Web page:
Mr. McClure and Mr. Jacobs are serving 90-day suspensions, Mr. Tudisco said, meaning that both must refrain from all company-related activities, and neither will be eligible to run for officer positions in the department’s election later this month. Mr. Blatt, a paid employee of the ambulance district, was terminated last month.

Both Mr. McClure and Mr. Jacobs declined to comment when reached this week, and Mr. Blatt could not be reached.

Mr. Tudisco, who was the 1st assistant chief prior to the suspensions and also serves on the ambulance association’s board of directors, said the decision was made based strictly on protocol, acknowledging that the actions of the men were not malicious but rather an effort to help a family in need.

“Protocol and policy is what got them in trouble,” he said. “There’s an old phrase that no good deed goes unpunished.”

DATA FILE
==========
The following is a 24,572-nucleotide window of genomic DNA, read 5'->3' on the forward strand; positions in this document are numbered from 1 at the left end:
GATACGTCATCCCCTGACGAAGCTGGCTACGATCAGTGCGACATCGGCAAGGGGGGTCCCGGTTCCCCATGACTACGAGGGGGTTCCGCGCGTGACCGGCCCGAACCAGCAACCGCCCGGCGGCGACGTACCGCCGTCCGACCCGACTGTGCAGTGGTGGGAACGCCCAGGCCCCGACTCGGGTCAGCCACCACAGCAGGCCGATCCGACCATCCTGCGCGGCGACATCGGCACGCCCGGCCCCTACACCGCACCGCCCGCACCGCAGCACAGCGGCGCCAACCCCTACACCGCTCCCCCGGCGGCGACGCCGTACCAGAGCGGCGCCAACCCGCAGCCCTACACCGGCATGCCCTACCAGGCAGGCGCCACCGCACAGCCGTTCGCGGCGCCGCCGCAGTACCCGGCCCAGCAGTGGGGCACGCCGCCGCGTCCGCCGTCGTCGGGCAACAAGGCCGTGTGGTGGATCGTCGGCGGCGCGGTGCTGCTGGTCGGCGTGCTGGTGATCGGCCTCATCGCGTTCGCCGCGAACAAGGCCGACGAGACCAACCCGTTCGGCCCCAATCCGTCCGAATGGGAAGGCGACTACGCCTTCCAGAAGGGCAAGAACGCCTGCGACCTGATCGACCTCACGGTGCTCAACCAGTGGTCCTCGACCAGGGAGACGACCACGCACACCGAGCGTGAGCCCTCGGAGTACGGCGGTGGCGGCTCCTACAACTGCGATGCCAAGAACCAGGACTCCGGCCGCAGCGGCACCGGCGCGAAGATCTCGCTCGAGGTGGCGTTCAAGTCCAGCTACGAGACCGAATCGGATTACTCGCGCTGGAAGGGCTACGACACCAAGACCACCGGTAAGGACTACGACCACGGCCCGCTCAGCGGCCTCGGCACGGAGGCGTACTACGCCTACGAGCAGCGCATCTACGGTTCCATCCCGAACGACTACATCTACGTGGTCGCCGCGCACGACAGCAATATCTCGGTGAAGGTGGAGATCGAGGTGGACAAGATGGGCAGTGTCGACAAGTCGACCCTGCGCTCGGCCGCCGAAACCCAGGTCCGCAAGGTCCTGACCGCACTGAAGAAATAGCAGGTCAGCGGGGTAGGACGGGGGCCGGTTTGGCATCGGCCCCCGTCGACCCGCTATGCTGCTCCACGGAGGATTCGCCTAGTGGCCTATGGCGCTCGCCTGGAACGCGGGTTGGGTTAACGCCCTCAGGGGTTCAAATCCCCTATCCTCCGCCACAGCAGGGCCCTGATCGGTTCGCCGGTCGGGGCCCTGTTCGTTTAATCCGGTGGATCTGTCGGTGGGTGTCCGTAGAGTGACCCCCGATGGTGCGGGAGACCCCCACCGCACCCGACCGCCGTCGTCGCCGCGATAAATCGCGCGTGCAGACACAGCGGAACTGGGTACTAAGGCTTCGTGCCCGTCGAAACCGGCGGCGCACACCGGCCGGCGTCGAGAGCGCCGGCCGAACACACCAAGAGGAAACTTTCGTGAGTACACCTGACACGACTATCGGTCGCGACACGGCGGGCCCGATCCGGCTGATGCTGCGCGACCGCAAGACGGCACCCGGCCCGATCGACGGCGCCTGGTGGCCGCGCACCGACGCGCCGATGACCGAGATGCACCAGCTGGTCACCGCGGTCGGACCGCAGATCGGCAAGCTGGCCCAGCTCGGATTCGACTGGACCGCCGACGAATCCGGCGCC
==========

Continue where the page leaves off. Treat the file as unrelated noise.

Beth Flanagan, Mr. Giancola’s mother, said she was concerned when the Albany Medical Center discharged her son to her—he suffered a serious brain injury in September—and advised her that she would be tasked with transporting him the estimated 200 miles to St. Charles Hospital in Port Jefferson. Ms. Flanagan said she turned to Mr. Jacobs, a longtime friend, for help and he offered to take care of the transport.

“They offered to help us, because it’s a long drive, and the hospital was telling me they needed me to get him down here myself, and I was nervous about doing that,” Ms. Flanagan said, noting that she did not learn of the suspensions until contacted Tuesday by a Press reporter. “I’m really sorry to hear that they have suffered consequences as a result of helping us.”